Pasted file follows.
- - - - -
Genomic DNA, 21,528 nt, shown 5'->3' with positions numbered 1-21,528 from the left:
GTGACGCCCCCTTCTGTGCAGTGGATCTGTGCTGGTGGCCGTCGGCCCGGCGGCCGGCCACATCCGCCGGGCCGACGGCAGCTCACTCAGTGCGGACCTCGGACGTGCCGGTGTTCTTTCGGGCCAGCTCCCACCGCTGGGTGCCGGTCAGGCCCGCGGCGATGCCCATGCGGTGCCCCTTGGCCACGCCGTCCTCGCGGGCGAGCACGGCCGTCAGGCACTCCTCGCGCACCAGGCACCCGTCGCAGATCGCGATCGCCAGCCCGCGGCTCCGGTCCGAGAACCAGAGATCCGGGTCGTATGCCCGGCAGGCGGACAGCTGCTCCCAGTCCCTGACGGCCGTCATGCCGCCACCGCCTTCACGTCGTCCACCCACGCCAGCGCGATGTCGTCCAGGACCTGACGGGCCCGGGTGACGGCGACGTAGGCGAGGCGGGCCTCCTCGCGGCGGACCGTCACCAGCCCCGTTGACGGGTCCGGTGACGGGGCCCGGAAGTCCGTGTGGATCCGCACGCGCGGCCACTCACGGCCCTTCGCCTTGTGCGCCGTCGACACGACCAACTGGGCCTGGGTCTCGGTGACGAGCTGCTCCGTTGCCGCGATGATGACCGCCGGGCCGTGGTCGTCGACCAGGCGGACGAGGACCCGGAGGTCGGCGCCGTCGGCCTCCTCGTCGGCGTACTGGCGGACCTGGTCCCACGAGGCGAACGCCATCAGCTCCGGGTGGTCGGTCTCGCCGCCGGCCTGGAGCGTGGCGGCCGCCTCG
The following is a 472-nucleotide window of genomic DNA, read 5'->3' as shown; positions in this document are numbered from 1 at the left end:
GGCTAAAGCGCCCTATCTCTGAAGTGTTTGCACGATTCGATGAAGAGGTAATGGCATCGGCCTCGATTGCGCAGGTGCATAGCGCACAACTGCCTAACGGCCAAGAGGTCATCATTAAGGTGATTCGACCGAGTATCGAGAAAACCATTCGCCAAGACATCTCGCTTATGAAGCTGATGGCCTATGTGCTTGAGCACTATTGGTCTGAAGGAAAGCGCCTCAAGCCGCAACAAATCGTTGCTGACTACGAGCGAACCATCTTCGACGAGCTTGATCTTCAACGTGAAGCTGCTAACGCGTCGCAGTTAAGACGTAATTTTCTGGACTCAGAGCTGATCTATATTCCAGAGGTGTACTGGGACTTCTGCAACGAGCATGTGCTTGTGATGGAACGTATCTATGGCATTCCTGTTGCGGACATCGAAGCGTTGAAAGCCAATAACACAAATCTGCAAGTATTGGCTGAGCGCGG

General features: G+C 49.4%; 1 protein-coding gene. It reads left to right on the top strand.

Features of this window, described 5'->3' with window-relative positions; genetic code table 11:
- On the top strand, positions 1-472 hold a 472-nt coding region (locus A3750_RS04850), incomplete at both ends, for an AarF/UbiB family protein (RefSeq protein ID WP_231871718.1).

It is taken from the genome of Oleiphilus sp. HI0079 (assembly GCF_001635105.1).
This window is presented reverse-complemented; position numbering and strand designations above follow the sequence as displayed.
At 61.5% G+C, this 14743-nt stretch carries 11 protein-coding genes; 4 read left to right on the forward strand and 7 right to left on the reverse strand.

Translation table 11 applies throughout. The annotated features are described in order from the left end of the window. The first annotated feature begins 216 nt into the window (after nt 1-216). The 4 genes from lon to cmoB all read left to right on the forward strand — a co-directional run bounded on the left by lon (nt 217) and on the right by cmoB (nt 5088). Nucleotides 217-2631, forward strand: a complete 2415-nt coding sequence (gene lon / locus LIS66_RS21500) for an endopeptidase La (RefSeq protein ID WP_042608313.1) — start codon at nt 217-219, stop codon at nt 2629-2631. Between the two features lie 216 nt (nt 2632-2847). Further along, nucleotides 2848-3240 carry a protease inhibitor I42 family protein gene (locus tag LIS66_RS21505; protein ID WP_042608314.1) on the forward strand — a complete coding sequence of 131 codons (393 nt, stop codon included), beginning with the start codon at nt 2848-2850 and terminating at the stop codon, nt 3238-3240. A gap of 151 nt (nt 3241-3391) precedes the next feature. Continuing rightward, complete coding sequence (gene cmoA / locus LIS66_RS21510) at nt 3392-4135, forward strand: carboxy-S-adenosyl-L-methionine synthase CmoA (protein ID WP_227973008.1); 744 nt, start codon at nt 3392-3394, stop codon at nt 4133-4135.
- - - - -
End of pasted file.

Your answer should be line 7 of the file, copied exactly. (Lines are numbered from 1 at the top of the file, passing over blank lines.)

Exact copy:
- On the top strand, positions 1-472 hold a 472-nt coding region (locus A3750_RS04850), incomplete at both ends, for an AarF/UbiB family protein (RefSeq protein ID WP_231871718.1).